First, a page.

The Spurs are the standard in the NBA. In the past 20 years, they’ve never missed the playoffs, made six Finals appearances, won five championships, and never won less than 60 percent of their games in a single season. The organization has been a model of consistency, even as it transitions into the future—from a post-based offense to beautiful ball movement, from David Robinson to Tim Duncan to Kawhi Leonard. But the Spurs are in the midst of their worst season since 1996-97, when they bottomed out for a chance at Duncan. They’ve been an average basketball team since December 12 (18-19) and they’ve slid even harder recently, going 2-8 over a 10-game stretch—their worst since their final 10 of 1996-97, according to the Elias Sports Bureau. Things won’t get any easier from here. The Spurs have the NBA’s toughest remaining schedule, with two games to come against each of the Warriors, Thunder, Rockets, Pelicans, and Wizards. They’re also only two and a half games up on the eighth-place Clippers, ninth-place Nuggets, and 10th-place Jazz—two of whom they will face once over their final 18 games. Of the 18 teams with records above .500, only the Bucks (14-24) and Clippers (11-23) have a worse record than the Spurs (13-21) against teams above .500. The Spurs pummel teams below .500 by 8.6 points per 100 possessions, according to data provided by NBA.com/Stats, but get outscored by 1.8 points per 100 possessions against teams above .500. Only the Knicks, Bulls, and Clippers see a more significant drop-off based on the strength of the opponent. That’s a terrifying sign. It sounds sacrilegious to say, but the Spurs are in danger of missing the playoffs. Having said that, the team isn’t necessarily bad. It’s 37-27 overall and in fifth place in the West, and it has the league’s second-best defense—which is remarkable considering it’s missed Leonard, a two-time Defensive Player of the Year, for all but nine games because of tendinopathy in his right quadriceps. The news cycle moves fast, so here’s a reminder, from just over a year ago, that Leonard is one of the league’s best players: With or without Kawhi, the Spurs can hang with the league’s best. The last time Leonard played, on January 13, the Spurs smoked the Nuggets by 32. And without him, on February 25, they beat the new-look Cavs by 16. But for all the signs of their sustained greatness that still show from time to time, the current regime is facing a more uncertain future than ever before.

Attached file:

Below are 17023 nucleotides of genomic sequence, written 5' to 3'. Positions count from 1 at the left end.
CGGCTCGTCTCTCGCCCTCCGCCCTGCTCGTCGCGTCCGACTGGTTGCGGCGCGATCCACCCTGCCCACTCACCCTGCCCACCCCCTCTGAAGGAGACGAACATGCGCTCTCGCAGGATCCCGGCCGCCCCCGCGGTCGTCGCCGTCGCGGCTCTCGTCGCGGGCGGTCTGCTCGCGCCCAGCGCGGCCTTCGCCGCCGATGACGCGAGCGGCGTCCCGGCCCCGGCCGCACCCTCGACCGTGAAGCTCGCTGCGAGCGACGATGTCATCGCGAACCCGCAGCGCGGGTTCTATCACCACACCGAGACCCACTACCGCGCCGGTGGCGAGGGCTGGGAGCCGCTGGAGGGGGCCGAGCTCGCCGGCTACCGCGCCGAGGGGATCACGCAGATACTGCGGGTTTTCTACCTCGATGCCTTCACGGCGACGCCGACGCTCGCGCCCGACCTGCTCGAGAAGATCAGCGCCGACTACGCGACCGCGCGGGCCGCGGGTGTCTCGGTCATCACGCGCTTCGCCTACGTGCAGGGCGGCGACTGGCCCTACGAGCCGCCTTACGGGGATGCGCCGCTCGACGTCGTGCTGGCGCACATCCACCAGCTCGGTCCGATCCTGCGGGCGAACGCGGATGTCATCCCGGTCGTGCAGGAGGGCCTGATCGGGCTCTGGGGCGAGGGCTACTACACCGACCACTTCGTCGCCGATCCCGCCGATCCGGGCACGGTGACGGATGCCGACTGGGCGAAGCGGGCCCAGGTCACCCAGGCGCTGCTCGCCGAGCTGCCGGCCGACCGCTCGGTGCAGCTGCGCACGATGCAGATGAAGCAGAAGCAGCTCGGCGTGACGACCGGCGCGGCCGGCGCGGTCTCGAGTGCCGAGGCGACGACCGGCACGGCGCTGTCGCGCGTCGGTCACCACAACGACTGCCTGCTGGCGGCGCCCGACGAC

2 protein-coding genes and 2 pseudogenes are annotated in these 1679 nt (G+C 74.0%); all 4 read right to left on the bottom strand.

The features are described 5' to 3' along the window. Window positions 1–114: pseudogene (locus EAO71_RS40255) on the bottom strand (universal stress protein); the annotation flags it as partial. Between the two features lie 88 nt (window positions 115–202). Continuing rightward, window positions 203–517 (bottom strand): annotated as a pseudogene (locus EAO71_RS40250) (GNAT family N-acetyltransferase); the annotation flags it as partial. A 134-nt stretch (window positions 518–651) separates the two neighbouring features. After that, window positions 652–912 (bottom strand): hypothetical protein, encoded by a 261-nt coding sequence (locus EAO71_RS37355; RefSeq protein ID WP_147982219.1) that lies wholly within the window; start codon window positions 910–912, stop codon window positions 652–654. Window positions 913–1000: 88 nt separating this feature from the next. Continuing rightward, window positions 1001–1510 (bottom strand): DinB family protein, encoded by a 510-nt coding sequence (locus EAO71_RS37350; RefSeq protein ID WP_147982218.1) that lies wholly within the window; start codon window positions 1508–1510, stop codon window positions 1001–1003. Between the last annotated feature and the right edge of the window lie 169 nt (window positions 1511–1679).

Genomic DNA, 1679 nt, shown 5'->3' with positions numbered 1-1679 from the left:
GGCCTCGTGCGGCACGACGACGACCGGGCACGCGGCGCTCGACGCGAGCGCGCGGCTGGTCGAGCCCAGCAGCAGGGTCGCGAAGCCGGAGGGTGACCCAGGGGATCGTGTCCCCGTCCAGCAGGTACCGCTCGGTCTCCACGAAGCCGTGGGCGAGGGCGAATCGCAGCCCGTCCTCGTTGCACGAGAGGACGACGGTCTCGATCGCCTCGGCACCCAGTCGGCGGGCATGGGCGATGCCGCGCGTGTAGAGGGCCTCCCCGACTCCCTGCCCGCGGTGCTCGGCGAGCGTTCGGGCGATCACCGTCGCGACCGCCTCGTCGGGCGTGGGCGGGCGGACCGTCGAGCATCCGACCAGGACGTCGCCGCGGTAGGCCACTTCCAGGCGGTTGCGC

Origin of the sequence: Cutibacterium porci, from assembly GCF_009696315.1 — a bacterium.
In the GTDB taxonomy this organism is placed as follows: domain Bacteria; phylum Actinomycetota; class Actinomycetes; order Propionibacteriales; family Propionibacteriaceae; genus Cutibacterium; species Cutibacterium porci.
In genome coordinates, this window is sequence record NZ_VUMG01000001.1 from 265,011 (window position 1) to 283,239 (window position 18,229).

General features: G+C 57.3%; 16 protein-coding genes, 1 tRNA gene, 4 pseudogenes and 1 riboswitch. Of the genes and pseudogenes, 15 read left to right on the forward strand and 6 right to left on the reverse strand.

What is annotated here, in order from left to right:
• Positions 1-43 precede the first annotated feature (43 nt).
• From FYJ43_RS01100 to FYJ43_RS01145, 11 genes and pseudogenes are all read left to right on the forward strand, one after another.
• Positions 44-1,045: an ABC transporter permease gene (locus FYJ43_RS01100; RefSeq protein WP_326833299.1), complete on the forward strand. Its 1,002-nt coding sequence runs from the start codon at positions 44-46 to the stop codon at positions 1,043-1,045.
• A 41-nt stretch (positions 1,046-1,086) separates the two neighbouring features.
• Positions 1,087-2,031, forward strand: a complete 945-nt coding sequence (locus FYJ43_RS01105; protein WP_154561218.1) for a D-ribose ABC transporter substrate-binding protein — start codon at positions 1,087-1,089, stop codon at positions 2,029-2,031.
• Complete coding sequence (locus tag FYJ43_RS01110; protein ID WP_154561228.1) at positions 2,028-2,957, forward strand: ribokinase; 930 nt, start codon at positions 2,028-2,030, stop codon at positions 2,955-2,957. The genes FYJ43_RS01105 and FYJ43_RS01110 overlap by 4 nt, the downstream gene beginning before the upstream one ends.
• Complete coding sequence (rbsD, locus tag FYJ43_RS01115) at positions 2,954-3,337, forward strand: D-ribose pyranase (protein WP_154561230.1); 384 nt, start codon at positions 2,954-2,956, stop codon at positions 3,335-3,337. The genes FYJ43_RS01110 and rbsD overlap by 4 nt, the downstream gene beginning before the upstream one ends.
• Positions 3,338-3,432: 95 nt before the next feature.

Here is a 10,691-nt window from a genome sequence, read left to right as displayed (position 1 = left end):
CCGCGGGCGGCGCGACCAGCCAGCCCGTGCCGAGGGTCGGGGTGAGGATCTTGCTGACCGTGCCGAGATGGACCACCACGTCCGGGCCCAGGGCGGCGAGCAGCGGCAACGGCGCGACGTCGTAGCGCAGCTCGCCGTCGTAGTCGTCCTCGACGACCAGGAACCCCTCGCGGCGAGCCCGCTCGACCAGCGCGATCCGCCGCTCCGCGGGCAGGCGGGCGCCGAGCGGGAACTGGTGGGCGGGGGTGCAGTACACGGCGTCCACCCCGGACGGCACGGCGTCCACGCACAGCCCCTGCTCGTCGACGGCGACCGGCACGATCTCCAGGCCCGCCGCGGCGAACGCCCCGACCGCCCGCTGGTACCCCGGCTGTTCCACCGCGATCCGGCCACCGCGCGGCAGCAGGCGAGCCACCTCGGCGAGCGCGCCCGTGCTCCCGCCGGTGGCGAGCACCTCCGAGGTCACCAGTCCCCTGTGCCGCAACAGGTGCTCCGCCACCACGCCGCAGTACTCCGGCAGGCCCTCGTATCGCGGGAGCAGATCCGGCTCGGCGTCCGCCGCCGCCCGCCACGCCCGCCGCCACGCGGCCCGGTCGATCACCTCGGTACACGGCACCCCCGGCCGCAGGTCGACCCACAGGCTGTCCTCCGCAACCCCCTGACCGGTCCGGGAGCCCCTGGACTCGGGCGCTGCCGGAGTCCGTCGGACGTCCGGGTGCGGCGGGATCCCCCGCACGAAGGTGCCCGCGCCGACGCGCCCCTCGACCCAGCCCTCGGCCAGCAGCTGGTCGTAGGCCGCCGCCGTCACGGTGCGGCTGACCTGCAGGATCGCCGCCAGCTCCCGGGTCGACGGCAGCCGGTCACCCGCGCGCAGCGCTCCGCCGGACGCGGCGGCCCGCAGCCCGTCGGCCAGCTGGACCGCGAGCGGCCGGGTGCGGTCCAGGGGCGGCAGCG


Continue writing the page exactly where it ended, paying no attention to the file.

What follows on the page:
No, Seriously This Time: Is This the End of the Spurs’ Dynasty?
The Ringer | Mar 8